Tips from a Travel Writer: Belfast
Posted on July 02, 2013 by Fiona Hilliard
This week our resident travel writer Julie McNamee takes a fresh look at her hometown, Belfast.
Even though I was born and bred in Belfast, up until 10 years ago I wouldn’t have recommended it as a tourist destination. The Troubles had taken their toll, there was nothing much to do in the city, there was a chronic shortage of good restaurants, and in the city centre you were faced with depressing 60s, 70s and 80s architecture created to replace the buildings destroyed during the bombings.
These days it’s a different story. The city’s a-buzz, new restaurants and bars open all the time, there are new areas to visit and tourists are actually being catered for. In TripAdvisor, there are 246 “things to do” listed – I never thought I’d see the day! Here’s my choice of things to do in the city.
Take a Taxi Tour
Value Cabs and Taxitrax both run taxi tours of the city’s main attractions, along with entertaining commentaries. Or take a political tour to see the murals that still adorn the walls in some parts of the city and find out more about life during the Troubles.
At one time in Belfast the only decent restaurant was the Michelin-starred Paul Rankin business Roscoff – and it wasn’t exactly a bargain. The foody landscape has changed, however and there’s lots of fresh Norn Iron produce available in the city and lots of good value, quality restaurants to eat it in. Try The Barking Dog restaurant with its pretty outdoor area if the weather’s right or Molly’s Yard for good food and beer in the University Quarter.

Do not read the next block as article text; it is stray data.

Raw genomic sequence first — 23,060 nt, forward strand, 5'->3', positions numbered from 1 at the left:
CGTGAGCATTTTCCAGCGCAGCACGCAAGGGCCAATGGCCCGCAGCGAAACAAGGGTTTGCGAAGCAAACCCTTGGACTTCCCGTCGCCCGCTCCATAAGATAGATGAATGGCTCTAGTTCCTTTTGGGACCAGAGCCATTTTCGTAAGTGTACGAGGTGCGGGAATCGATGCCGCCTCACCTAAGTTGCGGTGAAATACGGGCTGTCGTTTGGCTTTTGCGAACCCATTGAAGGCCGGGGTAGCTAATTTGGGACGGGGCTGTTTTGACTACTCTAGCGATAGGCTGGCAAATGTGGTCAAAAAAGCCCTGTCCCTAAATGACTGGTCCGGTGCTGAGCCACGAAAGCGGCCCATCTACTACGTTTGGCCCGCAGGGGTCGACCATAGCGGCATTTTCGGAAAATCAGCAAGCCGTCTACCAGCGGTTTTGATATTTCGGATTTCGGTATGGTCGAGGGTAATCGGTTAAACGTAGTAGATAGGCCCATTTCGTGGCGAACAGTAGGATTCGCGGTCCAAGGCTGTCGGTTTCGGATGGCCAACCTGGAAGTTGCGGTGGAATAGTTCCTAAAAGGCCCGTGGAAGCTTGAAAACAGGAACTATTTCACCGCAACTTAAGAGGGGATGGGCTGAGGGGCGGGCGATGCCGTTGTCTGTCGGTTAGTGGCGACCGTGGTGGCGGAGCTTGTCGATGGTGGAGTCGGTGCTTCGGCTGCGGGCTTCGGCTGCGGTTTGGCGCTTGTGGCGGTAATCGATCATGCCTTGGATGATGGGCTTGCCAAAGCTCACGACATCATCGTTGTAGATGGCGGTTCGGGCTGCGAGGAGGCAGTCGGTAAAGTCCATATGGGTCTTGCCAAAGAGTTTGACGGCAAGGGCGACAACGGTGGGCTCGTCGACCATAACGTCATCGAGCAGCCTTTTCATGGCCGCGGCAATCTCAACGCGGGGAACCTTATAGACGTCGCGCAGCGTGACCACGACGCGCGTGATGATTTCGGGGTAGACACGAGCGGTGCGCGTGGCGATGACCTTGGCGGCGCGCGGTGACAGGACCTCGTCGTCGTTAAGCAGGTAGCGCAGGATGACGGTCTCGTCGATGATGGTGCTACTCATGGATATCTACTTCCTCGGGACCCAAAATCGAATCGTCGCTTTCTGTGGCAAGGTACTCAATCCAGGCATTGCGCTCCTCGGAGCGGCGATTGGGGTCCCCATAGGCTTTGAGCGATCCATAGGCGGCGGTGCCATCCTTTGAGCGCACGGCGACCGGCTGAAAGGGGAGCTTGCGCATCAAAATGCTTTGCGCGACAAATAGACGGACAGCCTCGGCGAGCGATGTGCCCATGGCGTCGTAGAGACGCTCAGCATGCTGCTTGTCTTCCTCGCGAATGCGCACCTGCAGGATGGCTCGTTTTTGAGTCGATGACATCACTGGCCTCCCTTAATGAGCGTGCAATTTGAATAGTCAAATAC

Belfast’s oldest market, St George’s, was built in 1890-96 and, along with the rest of the city, has had a lease of life in recent years. Bread, meat, cheese, cupcakes and lots more fresh groceries are available to buy, but that’s not all – jewellery, antiques and crafts are also sold at the weekends.
The Black Box arts centre and the Cathedral itself are just two of the attractions in this atmospheric area. There are a myriad of restaurants as well, plus the annual Fool’s Festival that’s held in various venues throughout the summer months. Narrow streets lead to the popular pubs in the quarter – try the John Hewitt who have had Mumford & Sons and Seasick Steve playing there in the past.
Walk the Lagan Towpath
Starting in the Stranmillis area of the city, there’s an 11 mile canalside towpath walk that stretches through the tranquil Lagan valley to Lisburn. Lock keepers cottages provide refreshments and stopping opportunities on the way.
Visit the Theatre
The Lyric Theatre has been on the go since 1951 and is now housed in a striking architect-designed building opened in 2011. Actors like Liam Neeson have trod its boards in the past and these days it’s the only full-time producing theatre in Northern Ireland. (It does a mean scone in the gorgeous cafe as well.
I hope that’s given you a taste of what’s available in the UK’s fourteenth largest and very manageable city. Expect a warm welcome and a laid-back atmosphere and take yourself off on a trip to the city of Belfast!
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